A Factoid All New Writers Should Know


Excerpted from WriteonEdge.com by author Tina L. Hook:

“Don’t you want to see your book on store shelves?”

While my answer was a heartfelt yes, I was willing to face the trade-off. To self-publish means to relinquish all mainstream bragging rights, since readers won’t find you as credible if you are not stocked at their local bookstore. Other fans were also negative on the idea, worried my debut novel would struggle to find an audience without the backing of traditional media. By all accounts they were right to be concerned; marketing is a daily challenge that distracts me from my real passion—writing my next novel. Even my seasoned PR rep. has confirmed that becoming a successful author is often a ten year track, at minimum.

[Emphasis is mine, not the author’s.]

2 responses »

  1. Well, I tried to go the traditional publishing route, but when I got a letter from an agent refusing to handle my book because it was unpublishable, and giving me a list of ten changes to be made to make it publishable, I decided self-publishing was my only option, and not even an option since I was unemployed and pretty much broke. So I started a wordpress blog and put the whole thing on line, everything I have written. A year later an old friend from thirty years ago, read it on line and sent me the money to do a self-publishing. I decided not to go with any marketing ploy because nothing seemed quite right. That was a year and a half ago. The book is still online for any to read and four copies of the actual book have been sold. And yet, I am uncomfortably comfortable with this. And I am hoping that by Christmas my second book will be out – this time I am employed so I can actually pay for it myself. That has been my experience. The downside of a traditional publisher is relinquishing editorial rights – or so I have heard, obviously, since I don’t actually know anything by experience. I like being in control, even if it is only over four copies of the book, and I like keeping the website up so anyone can read the thing without having to buy it – would a regular publisher allow that? So for what it is worth, that is the way I have done things. I am interested in hearing other peoples’ experiences.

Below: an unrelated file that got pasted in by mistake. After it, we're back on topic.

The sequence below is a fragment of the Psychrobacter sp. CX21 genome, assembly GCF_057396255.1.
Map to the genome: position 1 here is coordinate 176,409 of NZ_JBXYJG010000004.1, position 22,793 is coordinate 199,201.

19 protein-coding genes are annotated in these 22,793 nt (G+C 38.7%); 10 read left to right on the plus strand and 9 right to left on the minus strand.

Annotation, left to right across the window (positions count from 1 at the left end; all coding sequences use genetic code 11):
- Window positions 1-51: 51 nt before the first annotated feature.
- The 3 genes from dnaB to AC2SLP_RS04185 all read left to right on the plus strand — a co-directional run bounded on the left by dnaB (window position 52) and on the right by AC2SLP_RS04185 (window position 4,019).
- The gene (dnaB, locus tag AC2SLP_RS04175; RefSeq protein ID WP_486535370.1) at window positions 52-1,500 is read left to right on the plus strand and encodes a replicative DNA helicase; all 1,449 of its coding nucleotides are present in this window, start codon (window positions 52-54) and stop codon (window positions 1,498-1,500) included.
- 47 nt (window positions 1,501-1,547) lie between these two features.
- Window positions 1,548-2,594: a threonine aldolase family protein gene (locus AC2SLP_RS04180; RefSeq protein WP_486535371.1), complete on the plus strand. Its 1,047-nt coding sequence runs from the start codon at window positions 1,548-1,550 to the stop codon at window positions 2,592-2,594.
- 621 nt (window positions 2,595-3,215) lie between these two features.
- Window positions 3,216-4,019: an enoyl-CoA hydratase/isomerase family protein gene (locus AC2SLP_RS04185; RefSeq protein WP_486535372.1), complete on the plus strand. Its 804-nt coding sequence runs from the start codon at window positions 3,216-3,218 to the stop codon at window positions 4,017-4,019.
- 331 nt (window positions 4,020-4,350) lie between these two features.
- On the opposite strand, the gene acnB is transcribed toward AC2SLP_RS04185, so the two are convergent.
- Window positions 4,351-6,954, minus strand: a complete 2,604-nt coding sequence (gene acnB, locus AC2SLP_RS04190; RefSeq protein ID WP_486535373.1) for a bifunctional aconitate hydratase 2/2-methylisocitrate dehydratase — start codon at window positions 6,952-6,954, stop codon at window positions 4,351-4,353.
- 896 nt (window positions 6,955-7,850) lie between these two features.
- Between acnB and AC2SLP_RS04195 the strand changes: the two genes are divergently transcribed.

It occurs to me that we may be in the same situation in the publishing world that musicians are in the music business. The independent recording artists are the best ones out there sometimes. Perhaps the book industry is antiquated?
    P.S. I love gardening, but my abilities at farming have been tried and found lacking. I wonder how one can do farming and writing both, each one so all consuming? More power to you that you can.

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